Dynamic Value Discrimination in Recurring Consumer Relationships: Re-centering Business on Human Values in the Digital Era
Posted: 20 May 2019
Date Written: May 14, 2019
Purpose: The ongoing digital disruption is being shaped by two opposing forces that have yet to be reconciled. Computer mediation drives a shift to recurring relationships that center on lifetime value rather than transaction value (Tzuo 2018). However, for digital services, the invisible hand breaks down and fails to establish value: consumers question the relationship between value and price, while suppliers struggle to impose artificial scarcity (Anderson 2009, Kumar 2014). A novel approach is proposed for sustainably mass-customizing value propositions and setting prices to reflect the lifetime value of the relationship -- including broad measures of reciprocal and social value.
Contributions: This work offers a novel perspective leading to suggestions for action at two levels:
• A specific strategy for using ongoing dialogs about perceived value to achieve dynamic value discrimination, drawing on post-pricing of experiences and levels of participative pricing that seek a fair balance of powers to share value and risk (Bertini 2013, Reisman 2018).
• A unifying theory of collaborative value measurement and value-seeking over a spectrum of conventional and radical strategies, and of for-profits, cooperatives, and non-profits (Reisman 2016). Questions: How do three interacting choices shape how businesses profit by co-creating value with consumers? • Who takes the pricing risk? Business? Consumer? Shared?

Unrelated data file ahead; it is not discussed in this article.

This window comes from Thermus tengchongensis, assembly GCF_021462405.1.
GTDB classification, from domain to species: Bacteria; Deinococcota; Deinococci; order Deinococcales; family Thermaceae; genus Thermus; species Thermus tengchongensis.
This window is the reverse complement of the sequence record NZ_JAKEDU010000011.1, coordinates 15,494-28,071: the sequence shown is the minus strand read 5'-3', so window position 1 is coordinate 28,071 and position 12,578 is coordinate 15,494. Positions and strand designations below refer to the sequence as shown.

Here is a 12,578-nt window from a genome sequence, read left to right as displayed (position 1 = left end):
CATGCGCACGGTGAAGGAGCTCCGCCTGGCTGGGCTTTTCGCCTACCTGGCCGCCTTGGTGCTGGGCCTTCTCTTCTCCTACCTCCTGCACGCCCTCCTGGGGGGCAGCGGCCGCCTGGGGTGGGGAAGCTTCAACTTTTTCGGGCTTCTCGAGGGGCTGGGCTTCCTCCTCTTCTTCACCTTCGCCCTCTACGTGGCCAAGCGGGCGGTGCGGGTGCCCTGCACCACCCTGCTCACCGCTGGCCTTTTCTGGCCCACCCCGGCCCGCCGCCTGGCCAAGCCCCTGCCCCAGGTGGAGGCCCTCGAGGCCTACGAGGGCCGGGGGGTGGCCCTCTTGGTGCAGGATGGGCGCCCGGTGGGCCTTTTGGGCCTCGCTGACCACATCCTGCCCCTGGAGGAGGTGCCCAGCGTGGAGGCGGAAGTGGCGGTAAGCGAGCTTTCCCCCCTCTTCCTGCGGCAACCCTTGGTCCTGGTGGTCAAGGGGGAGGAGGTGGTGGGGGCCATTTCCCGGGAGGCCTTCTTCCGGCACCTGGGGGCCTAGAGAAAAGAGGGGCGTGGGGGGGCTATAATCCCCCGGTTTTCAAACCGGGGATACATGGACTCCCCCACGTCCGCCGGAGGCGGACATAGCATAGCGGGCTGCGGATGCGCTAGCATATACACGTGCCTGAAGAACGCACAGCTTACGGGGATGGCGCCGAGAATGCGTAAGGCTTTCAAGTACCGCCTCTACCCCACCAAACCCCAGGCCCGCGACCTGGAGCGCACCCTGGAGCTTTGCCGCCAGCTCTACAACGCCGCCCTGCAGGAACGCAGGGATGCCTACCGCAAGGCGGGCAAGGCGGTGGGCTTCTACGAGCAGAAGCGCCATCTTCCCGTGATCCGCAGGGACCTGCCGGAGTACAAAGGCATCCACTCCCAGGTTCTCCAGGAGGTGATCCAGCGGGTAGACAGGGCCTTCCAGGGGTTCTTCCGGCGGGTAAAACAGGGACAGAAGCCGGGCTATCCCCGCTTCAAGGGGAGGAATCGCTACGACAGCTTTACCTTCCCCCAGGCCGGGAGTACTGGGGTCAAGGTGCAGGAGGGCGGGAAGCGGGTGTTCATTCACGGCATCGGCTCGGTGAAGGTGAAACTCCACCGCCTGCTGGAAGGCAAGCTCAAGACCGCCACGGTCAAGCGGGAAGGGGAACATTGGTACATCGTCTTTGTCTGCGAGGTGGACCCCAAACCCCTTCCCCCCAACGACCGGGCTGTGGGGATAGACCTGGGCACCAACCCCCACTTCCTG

• Who decides the price? Business (usual)? Consumer (Pay What You Want)? Jointly?
• When do they decide it? Before selection/experience? At…? After…?
Conceptual framework / methodology: A conceptual architecture is applied to use-cases drawn from current and emerging practice, with focus on how digital services force rethinking of conventional economics and business practice. This draws on scholarship in marketing (Ballantyne 2011, Bertini 2012, Egbert 2014, Frow 2013, Payne 2013, Prahalad 2004, Smith 2012, Vargo 2008), behavioral economics (Natter 2015, Santana 2014, Spann 2018), and game theory (Greiff 2016), as well as evolving practice in consumer digital services (Anderson 2009, Kumar 2014, Tzuo 2018).
Findings: Value propositions and how they are framed play an important role in shaping customers’ expectations of value and their willingness to pay. A firm can develop and frame value propositions dynamically through an emergent learning process with the customer. Customer segments can be determined based on value perceptions and traits, with each requiring discrete value propositions that are designed and nudged toward mutual relationship goals.
Discussion and conclusion: This architecture helps clarify the learning process between customer and firm, where value perceptions are shaped dynamically based on expectations and recognition of value-inuse and -in-context. Identifying how value propositions can be designed to optimize co-pricing decisions 2 in a two way learning process offers much opportunity for further empirical investigation -- and for new uses of artificial intelligence, machine learning, and analytics. For managers, using co-pricing as a means for gaining deep customer insights offers potential to expand profitability and markets. Models for co-pricing could provide new basis for segmenting customers, based on their perceptions of value and their fairness traits. Involvement in co-pricing decisions can also offer opportunities for developing more value-centered relationships -- shifting norms toward trust, fairness, transparency, and commitment between a supplier and customer.
Keywords: value discrimination, value proposition, co-pricing, learning, relationships, digital transformation
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